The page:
Concert Lighting Programming in 30 Minutes

Sunday, July 6th, 2008 - Band Lighting, Console Programming, Featured - by:

In the middle of summer(?) music festival madness, On Stage Lighting gives you a 30 minute schedule and a cheat sheet to help program up your lighting desk for three days of bands. The mud has been removed from this article for reasons of hygiene.

Ok, so you missed out on running a desk at Glastonbury this year but on your own stage you’ve got some moving spots and a load of PAR64s – the usual festival rig. There are three days of school kid bands, tribute acts and questionable hot dogs stretching ahead of you.

What are we trying to achieve?

Indoors or out, programming lights for multiple music acts is about flexibility. Creating different looks that are suitable for every act – even the German Oompah band.

Your programming must be easy to use, particularly if you will also be host to incoming guest Lighting Designers. They may get time to do their own programming, but it helps if your work is well organised.

Programming a lighting desk for flexibility is not about recording as many memories as you can. Creating lighting “ingredients” is key, so here is our tick list for flexible lighting programming.

The Important Bit

Programming moving lights for best “buskability” is about recording “building blocks”, palettes and memories, that you can instantly recall to create killer looks during the show. Elements such as colours, positions or movement are recorded separately and overlaid on demand – this is called recording “by attribute” (or by channel, partial memories etc.). Check your console manual for the details of this facility.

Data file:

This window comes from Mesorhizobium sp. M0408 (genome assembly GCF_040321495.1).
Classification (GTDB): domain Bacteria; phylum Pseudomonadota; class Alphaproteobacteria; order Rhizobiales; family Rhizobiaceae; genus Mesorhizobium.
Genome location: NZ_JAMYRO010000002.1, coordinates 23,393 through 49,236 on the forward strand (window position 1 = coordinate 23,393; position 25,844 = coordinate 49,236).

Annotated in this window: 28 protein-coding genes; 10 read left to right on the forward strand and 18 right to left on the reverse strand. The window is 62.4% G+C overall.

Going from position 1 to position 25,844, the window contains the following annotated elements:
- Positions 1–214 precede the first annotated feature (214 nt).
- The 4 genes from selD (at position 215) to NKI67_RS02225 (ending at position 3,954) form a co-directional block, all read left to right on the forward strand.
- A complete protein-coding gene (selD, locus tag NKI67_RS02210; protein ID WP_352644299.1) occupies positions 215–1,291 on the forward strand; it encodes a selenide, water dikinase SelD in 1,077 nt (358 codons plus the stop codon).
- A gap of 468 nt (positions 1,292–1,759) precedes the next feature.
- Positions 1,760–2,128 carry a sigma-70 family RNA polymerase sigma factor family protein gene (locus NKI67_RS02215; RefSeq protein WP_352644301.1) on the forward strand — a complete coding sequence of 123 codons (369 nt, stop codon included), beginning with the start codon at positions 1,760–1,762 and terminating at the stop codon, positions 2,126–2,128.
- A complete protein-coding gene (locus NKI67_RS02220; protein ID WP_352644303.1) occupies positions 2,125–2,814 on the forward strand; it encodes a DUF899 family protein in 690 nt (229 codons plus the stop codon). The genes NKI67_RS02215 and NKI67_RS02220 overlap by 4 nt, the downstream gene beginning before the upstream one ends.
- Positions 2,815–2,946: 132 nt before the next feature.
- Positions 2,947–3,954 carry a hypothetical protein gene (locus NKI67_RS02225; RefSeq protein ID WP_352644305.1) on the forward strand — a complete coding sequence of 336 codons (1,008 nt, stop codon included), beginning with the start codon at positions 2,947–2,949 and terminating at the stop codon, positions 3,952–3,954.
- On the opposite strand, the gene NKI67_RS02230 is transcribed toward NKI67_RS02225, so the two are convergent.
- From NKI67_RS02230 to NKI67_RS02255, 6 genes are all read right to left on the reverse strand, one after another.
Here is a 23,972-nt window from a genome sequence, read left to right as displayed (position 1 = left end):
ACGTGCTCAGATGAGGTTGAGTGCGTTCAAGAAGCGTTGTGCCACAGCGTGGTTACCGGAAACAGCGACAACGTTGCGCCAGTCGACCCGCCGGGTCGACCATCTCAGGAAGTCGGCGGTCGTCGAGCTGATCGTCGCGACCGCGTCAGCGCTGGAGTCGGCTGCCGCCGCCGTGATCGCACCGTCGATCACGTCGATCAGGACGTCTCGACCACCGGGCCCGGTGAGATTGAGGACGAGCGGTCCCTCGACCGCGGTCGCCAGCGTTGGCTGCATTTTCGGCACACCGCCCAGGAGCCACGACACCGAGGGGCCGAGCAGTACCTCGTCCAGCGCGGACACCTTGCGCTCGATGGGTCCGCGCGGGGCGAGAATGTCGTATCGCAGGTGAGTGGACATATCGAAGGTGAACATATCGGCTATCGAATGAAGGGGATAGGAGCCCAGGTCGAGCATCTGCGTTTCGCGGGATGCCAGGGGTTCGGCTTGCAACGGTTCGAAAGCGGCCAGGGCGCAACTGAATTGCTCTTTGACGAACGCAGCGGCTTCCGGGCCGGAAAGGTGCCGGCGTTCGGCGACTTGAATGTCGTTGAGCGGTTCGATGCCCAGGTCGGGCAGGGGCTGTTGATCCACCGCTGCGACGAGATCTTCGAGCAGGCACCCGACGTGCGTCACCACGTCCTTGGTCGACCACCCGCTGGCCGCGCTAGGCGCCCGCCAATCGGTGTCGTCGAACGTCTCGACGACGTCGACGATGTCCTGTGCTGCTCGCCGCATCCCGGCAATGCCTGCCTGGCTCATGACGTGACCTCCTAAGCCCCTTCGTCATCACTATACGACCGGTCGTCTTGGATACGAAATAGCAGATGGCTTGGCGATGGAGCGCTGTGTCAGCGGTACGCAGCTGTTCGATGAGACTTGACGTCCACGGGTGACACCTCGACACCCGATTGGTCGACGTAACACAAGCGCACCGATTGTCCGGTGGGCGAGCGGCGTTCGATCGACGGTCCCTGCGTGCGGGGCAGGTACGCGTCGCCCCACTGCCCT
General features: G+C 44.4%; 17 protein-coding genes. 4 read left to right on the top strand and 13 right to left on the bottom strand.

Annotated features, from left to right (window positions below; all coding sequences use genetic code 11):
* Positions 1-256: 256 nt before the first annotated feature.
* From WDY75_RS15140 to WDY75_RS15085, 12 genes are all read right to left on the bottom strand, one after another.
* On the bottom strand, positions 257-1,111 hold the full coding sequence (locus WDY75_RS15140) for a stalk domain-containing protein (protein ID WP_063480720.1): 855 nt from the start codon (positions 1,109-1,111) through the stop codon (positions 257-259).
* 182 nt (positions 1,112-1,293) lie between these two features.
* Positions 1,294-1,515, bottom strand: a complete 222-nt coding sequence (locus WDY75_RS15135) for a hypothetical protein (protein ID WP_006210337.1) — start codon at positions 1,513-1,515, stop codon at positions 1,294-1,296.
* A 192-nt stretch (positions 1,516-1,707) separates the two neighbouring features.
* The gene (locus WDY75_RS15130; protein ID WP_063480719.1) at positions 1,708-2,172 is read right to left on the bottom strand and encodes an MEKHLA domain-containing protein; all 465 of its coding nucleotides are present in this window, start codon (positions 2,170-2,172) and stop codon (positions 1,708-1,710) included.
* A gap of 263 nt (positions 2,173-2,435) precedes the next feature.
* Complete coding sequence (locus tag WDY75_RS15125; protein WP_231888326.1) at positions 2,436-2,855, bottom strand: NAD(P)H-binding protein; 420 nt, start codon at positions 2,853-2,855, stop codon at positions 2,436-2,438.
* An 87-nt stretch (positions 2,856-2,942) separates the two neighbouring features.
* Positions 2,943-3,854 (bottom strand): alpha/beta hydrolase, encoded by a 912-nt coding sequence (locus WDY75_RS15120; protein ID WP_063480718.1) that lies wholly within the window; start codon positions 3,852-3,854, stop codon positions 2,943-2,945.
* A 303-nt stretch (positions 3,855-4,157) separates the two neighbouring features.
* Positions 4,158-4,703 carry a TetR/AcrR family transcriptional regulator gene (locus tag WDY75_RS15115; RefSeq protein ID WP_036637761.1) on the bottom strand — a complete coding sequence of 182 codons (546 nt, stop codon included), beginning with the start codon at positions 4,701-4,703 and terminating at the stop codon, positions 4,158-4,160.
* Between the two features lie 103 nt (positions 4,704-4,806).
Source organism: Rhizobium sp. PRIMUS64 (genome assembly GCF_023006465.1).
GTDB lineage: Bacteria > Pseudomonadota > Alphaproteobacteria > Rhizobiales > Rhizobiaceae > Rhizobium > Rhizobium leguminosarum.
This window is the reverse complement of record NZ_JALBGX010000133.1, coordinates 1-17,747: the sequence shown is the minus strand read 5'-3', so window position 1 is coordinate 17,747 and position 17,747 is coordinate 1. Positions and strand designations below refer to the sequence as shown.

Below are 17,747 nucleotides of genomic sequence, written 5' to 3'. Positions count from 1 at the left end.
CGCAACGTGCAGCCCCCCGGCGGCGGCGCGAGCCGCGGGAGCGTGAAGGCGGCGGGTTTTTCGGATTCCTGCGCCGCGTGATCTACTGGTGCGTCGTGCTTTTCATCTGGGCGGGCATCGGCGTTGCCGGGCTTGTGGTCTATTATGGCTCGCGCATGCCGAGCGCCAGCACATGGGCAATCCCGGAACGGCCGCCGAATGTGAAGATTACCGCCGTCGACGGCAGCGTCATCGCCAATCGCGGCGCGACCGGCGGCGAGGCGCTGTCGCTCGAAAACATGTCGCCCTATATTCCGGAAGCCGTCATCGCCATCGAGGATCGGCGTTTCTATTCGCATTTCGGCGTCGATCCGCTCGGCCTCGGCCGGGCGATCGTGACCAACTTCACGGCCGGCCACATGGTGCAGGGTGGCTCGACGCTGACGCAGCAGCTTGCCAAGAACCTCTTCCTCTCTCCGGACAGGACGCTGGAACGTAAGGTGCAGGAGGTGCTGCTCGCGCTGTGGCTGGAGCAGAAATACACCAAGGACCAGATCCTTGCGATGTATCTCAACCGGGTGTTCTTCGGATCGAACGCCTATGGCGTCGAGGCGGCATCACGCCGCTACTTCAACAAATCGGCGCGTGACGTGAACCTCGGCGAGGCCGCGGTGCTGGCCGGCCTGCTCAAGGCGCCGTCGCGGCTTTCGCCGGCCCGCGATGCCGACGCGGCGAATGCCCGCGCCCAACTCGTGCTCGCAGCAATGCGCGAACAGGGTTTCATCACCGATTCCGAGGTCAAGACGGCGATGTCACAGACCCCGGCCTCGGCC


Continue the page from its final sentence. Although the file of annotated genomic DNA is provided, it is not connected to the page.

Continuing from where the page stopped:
Programming your moving lights this way leaves you without “whole” looks in your desk. It’s flexible but does mean that operating a show will take some concentration. If you need a fall back, you could always program some full “safety”looks to push up when you run out of ideas (or fingers).

We’ve only got 30 minutes so we’d better get on with the programming.

Lighting Programming Cheat Sheet

The quick festival programming cheat sheet is in PDF format. Let’s look at the details.

Generics / Conventional Lighting

Get your PARs done. Subs for colour washes – Blue, Reds Amber, Whatever. Just 2 chases – Cold Chase (blues, lavenders, steels); Warm Chase (reds, ambers, pinks). You should be able to alter the chase speed and 2 or 3 steps per chase is fine.

Moving Light Programming

(don’t forget – record only relevant attributes!)

Groups – Quick selection of moving lights that are used for the rest of your programming AND during the show.
All Spots
Front/Rear Spots – Whatever makes sense for your rig layout.
Odds and Evens – Or a way of selecting half of your Spots for “two colour” looks.

Once fixture selection is out of the way, next up is…

Dimmer/Intensity

All Spots @ 100% submaster. This will be used in your show and be the basis of the rest of your programming. The fixtures need to be lit up to continue, so leave this sub @ full from now on. Make sure that your desk doesn’t record Dimmer @ 100% in all your other programming, though.

Dimmer/Intensity Chase – While we’re doing Intensity, a variable speed chase of your spots is useful.

Palettes

While playing back your show, palettes allow you to apply colours, gobos and other settings to selected moving lights. If your desk doesn’t support palettes, you can try programming them as “by attribute” submaster memories – bit of a pain.